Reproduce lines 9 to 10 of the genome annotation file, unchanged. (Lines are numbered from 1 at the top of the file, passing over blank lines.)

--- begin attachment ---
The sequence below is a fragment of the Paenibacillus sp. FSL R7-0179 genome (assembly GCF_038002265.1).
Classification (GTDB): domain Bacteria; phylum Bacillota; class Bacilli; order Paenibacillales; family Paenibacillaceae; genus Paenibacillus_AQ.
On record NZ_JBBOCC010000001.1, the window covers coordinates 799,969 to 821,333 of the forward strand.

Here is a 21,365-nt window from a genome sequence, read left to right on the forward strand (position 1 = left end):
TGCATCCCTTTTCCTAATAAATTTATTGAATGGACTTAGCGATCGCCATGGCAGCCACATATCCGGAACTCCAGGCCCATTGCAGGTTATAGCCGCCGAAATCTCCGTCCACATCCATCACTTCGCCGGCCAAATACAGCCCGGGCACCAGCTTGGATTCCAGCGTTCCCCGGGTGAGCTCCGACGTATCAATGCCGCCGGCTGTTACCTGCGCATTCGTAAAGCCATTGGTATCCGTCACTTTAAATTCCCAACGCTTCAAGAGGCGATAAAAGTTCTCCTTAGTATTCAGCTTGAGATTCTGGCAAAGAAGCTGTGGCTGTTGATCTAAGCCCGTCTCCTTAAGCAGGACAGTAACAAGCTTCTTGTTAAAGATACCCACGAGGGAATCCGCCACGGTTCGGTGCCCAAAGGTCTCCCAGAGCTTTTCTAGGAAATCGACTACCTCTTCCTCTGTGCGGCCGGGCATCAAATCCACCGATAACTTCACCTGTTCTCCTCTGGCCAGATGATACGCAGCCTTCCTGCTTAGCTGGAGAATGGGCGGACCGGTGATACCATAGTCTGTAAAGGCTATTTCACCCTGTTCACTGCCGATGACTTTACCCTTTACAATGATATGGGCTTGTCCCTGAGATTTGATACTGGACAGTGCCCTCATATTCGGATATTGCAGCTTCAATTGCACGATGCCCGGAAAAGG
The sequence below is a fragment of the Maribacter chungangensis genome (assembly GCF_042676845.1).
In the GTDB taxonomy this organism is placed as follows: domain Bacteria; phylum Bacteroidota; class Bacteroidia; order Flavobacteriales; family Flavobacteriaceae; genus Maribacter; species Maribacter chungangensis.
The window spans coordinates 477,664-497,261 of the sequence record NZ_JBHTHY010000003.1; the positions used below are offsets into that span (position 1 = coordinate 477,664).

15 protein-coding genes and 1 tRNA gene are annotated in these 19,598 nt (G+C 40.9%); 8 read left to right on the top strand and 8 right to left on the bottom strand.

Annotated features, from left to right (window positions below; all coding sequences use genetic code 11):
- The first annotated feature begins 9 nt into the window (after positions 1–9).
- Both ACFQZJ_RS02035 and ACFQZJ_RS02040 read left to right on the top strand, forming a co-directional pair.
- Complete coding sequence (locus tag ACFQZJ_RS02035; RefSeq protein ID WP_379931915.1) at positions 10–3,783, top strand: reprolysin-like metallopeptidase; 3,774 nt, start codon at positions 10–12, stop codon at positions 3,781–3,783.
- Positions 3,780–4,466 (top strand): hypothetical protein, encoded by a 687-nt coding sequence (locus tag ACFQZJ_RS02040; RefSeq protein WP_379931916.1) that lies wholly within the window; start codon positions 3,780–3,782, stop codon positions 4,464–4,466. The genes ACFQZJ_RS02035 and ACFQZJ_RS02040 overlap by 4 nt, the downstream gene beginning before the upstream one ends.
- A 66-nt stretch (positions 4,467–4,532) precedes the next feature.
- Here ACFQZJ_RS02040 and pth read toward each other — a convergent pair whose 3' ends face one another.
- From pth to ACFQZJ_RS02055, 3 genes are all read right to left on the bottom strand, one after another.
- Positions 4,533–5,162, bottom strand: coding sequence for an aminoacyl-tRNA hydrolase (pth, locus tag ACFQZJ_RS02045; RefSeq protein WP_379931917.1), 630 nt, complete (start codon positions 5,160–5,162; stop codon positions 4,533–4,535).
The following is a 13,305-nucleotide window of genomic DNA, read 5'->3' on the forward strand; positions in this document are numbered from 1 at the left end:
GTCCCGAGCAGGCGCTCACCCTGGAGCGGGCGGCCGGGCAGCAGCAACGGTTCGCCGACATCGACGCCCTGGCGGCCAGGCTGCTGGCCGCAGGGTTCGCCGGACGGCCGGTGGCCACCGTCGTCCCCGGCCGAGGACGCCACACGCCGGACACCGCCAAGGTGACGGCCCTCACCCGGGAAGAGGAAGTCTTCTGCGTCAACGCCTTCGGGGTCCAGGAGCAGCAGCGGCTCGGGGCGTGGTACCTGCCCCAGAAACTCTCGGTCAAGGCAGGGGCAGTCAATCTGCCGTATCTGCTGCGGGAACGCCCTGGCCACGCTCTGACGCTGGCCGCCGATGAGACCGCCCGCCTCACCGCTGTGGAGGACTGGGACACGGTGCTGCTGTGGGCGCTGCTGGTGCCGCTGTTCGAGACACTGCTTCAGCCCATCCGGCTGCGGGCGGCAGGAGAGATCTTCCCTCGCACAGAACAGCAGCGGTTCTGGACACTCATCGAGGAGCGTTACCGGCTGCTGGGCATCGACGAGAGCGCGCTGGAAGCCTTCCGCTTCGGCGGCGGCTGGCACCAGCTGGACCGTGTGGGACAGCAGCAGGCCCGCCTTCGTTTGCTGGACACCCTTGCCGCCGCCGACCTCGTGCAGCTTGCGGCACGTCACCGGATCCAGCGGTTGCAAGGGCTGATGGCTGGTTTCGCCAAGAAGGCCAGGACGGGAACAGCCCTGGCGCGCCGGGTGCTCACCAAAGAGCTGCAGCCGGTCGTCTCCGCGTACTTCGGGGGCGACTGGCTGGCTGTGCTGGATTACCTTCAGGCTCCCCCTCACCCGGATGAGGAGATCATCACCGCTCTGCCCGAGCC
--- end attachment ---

15 protein-coding genes and 1 tRNA gene are annotated in these 19,598 nt (G+C 40.9%); 8 read left to right on the top strand and 8 right to left on the bottom strand.

Annotated features, from left to right (window positions below; all coding sequences use genetic code 11):